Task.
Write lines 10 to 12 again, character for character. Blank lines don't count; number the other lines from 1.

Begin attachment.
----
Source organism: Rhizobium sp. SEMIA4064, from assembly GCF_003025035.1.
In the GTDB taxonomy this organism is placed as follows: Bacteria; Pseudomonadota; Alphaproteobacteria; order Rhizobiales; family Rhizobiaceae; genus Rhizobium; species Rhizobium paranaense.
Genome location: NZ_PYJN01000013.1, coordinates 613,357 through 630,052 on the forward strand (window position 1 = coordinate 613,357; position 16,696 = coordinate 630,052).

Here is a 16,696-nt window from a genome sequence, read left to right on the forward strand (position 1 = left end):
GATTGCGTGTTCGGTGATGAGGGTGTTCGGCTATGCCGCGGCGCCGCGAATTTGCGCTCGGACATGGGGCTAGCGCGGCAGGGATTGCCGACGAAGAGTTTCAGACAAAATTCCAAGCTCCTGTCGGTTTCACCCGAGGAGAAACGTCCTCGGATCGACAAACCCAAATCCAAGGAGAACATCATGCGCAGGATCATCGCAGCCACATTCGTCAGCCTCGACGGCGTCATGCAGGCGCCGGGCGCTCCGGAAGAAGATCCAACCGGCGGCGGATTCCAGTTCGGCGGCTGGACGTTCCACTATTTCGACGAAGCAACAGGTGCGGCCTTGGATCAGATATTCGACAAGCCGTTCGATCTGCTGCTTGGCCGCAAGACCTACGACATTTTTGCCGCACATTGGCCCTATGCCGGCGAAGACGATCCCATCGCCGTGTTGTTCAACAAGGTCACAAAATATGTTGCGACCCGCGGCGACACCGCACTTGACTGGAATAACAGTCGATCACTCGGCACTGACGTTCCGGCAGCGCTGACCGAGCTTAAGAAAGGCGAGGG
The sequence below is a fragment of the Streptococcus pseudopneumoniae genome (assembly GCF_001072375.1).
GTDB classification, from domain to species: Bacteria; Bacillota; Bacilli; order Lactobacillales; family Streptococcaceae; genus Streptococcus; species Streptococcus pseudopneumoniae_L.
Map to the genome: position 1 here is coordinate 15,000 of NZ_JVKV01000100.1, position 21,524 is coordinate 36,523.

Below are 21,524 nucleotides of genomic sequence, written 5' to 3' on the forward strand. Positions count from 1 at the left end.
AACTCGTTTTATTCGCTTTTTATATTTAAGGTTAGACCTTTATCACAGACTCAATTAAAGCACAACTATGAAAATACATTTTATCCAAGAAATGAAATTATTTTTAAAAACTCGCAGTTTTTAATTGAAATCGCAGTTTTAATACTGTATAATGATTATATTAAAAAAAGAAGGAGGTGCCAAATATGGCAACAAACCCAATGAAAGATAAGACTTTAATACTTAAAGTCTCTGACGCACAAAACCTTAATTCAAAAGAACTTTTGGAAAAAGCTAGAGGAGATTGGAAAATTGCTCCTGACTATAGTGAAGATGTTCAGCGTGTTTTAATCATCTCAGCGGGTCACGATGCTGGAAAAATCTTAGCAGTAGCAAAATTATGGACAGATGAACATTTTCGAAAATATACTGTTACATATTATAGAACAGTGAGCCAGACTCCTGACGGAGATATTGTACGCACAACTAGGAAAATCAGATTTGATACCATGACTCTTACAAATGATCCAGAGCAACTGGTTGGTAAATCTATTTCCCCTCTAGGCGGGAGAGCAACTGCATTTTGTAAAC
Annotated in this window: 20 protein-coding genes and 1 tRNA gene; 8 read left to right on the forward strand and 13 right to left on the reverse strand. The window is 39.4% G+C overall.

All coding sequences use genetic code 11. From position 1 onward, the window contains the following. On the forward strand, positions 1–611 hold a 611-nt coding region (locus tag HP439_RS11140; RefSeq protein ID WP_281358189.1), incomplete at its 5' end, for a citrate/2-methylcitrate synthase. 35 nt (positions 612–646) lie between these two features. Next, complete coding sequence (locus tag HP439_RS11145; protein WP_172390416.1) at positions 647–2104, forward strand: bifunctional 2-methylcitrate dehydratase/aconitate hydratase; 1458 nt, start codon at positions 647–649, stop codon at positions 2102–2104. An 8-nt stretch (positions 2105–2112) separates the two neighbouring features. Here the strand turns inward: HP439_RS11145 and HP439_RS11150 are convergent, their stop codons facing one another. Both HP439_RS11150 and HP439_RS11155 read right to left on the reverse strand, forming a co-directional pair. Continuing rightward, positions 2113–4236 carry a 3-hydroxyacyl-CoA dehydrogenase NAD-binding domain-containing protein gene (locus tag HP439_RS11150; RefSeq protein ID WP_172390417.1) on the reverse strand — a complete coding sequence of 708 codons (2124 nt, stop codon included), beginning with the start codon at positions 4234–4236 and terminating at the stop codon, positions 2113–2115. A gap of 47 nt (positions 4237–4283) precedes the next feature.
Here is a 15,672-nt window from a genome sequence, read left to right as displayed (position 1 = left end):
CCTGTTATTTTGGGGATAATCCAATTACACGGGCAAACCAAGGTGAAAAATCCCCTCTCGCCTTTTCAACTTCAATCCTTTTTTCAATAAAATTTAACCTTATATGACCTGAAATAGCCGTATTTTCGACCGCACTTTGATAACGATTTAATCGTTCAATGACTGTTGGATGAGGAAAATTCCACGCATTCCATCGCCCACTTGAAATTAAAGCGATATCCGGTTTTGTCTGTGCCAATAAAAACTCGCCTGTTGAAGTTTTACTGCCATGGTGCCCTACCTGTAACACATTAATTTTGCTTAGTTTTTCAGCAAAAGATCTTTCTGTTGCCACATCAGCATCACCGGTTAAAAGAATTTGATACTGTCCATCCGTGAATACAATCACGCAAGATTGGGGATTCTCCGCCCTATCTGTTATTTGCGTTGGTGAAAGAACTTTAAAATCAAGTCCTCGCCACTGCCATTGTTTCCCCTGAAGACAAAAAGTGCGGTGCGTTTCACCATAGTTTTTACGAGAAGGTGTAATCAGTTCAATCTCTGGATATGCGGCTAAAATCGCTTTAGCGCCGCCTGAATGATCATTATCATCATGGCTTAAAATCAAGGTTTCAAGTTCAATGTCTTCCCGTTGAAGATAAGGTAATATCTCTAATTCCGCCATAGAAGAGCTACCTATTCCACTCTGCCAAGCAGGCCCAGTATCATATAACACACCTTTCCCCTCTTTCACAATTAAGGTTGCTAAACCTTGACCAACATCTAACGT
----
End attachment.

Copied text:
AACTCGTTTTATTCGCTTTTTATATTTAAGGTTAGACCTTTATCACAGACTCAATTAAAGCACAACTATGAAAATACATTTTATCCAAGAAATGAAATTATTTTTAAAAACTCGCAGTTTTTAATTGAAATCGCAGTTTTAATACTGTATAATGATTATATTAAAAAAAGAAGGAGGTGCCAAATATGGCAACAAACCCAATGAAAGATAAGACTTTAATACTTAAAGTCTCTGACGCACAAAACCTTAATTCAAAAGAACTTTTGGAAAAAGCTAGAGGAGATTGGAAAATTGCTCCTGACTATAGTGAAGATGTTCAGCGTGTTTTAATCATCTCAGCGGGTCACGATGCTGGAAAAATCTTAGCAGTAGCAAAATTATGGACAGATGAACATTTTCGAAAATATACTGTTACATATTATAGAACAGTGAGCCAGACTCCTGACGGAGATATTGTACGCACAACTAGGAAAATCAGATTTGATACCATGACTCTTACAAATGATCCAGAGCAACTGGTTGGTAAATCTATTTCCCCTCTAGGCGGGAGAGCAACTGCATTTTGTAAAC
Annotated in this window: 20 protein-coding genes and 1 tRNA gene; 8 read left to right on the forward strand and 13 right to left on the reverse strand. The window is 39.4% G+C overall.

All coding sequences use genetic code 11. From position 1 onward, the window contains the following. On the forward strand, positions 1–611 hold a 611-nt coding region (locus tag HP439_RS11140; RefSeq protein ID WP_281358189.1), incomplete at its 5' end, for a citrate/2-methylcitrate synthase. 35 nt (positions 612–646) lie between these two features. Next, complete coding sequence (locus tag HP439_RS11145; protein WP_172390416.1) at positions 647–2104, forward strand: bifunctional 2-methylcitrate dehydratase/aconitate hydratase; 1458 nt, start codon at positions 647–649, stop codon at positions 2102–2104. An 8-nt stretch (positions 2105–2112) separates the two neighbouring features. Here the strand turns inward: HP439_RS11145 and HP439_RS11150 are convergent, their stop codons facing one another. Both HP439_RS11150 and HP439_RS11155 read right to left on the reverse strand, forming a co-directional pair. Continuing rightward, positions 2113–4236 carry a 3-hydroxyacyl-CoA dehydrogenase NAD-binding domain-containing protein gene (locus tag HP439_RS11150; RefSeq protein ID WP_172390417.1) on the reverse strand — a complete coding sequence of 708 codons (2124 nt, stop codon included), beginning with the start codon at positions 4234–4236 and terminating at the stop codon, positions 2113–2115. A gap of 47 nt (positions 4237–4283) precedes the next feature.